For the Meaty Mushroom Stew over Garlic Mashed Potatoes recipe, click here.
From The Meatless Monday Family Cookbook by Jenn Sebestyen.
Mini Mushroom Burgers
When it’s time for a cookout, it’s always a good idea to have some plant-based burger recipes in your repertoire. Mushrooms, particularly big Portobellos, serve as an excellent alternative to beef because they can stand up to the heat of the grill, while absorbing all that charred, fiery flavor. A slice of tomato and red onion round things out.
For the Mini Mushroom Burger recipe from The Mushroom Council, click here.
Miso, Walnut, Mushroom Brown Rice
Any combination of miso, walnuts, and mushrooms is bound to be satisfying and delicious. This dish is basically like a stir-fry, but the miso-based sauce, which also includes fresh ginger, chile sauce, and tamari, adds another dimension of umami that’ll make you want to go in for another bite. The mushrooms and roasted broccoli florets add some extra heft to this plant-based dinner.
For the Miso, Walnut, Brown Rice recipe from Kevin Curry of Fit Men Cook, click here.
Mixed Mushroom Soup
Mushrooms impart an earthy, woodsy flavor to soups, adding a complexity and mouthwatering savoriness. The base of this recipe is a mixture of fresh mushrooms, but the broth is enriched by the addition of an ounce of dried porcinis. Shallots, red wine, and fresh thyme further develop the flavor of this cozy comfort food.
For the Mixed Mushroom Soup recipe, click here.
From Alicia Walter of Eataly’s La Scuola.
Pulled Mushroom Baos
Bao buns are soft, steamed pockets of dough, typically filled with vegetables or animal protein, that end up looking a bit like a taco. Using oyster mushrooms instead of meat preserves the meaty chew that pairs well with the squishy bao bun. The mushrooms are seasoned with traditional Chinese ingredients, such as tamari, ginger, and rice wine vinegar, and are served with a refreshing slaw. The recipe below also includes steps to make your own bao buns from scratch!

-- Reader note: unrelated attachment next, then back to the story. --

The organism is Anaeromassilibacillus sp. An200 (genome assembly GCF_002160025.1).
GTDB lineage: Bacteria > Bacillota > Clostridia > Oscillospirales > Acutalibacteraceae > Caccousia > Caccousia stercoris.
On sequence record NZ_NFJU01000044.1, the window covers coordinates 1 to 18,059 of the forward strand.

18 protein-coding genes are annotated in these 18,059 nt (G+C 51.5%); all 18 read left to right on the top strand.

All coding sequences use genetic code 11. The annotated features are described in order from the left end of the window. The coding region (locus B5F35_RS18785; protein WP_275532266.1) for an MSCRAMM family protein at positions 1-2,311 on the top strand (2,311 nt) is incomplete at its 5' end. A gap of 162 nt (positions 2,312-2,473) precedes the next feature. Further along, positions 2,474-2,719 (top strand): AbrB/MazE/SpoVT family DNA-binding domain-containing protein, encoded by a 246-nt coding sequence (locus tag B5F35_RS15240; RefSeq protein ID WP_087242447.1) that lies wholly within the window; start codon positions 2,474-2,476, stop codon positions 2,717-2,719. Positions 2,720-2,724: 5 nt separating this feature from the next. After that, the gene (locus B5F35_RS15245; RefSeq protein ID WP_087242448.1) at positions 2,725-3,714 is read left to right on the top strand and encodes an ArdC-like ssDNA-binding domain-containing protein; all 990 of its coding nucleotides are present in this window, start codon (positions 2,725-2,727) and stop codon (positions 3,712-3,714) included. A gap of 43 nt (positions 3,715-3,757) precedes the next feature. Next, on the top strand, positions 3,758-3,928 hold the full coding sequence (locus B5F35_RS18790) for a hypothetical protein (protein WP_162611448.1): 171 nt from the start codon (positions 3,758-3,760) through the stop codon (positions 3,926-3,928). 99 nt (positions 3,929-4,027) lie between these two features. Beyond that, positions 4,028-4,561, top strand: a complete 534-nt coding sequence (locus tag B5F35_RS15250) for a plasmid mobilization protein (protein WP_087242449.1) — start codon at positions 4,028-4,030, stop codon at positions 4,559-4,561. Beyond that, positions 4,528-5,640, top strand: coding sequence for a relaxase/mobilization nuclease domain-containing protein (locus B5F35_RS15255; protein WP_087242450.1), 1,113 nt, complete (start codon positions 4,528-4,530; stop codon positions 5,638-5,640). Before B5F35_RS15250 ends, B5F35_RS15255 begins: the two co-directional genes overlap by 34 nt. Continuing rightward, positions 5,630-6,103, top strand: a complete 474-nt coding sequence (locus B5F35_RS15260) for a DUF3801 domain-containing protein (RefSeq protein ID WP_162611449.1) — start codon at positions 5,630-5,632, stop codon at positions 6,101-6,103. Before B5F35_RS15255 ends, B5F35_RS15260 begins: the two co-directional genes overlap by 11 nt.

For the Pulled Mushrooms Baos recipe from Umami Plant Based, click here.
Red Enchilada Stacks with Spicy Roasted Mushrooms
Save yourself the stress of rolling enchiladas with this user-friendly recipe for red enchilada stacks. The spicy roasted mushrooms absorb the piquant flavors of the cherry peppers, chipotle purée, red pepper flake, and chili seasoning — we weren’t kidding when we said spicy. Just layer tortilla and filling until you have a nice tower of sauce-dipped goodness.
For the Red Enchilada Stacks with Spicy Roasted Mushrooms recipe from Stefanie of Sarcastic Cooking, click here.
Vegan Air-Fried “Oysters”
People crave fried oysters because they’re that ideal balance of crisp and chew. This recipe from Kevin Curry, founder of Fit Men Cook, and Meatless Monday Culinary Ambassador, recreates the textural characteristics of an oyster by using oyster mushrooms. They’re a nice appetizer to serve with a light summer meal.
For the Vegan Air-Fried Oysters recipe from Kevin Curry of Fit Men Cook, click here.
Vegan Creamy Mushroom Pasta
Mushrooms and pasta are a power couple that will come to dominate your weekly dinner planning. Although there are endless variations of pasta-mushroom combinations, this recipe is unique in that it uses shiitake mushrooms, chile flake, and a blonde beer to create its decadent plant-based sauce.
For the Vegan Creamy Mushroom Pasta recipe from Mihaela Metaxa Albu of Blondelish, click here.
Click here for more Meatless Monday recipes. When posting pictures of recipes to your social media network, tag @MeatlessMonday use #MeatlessMonday to show the plant-based community your creation.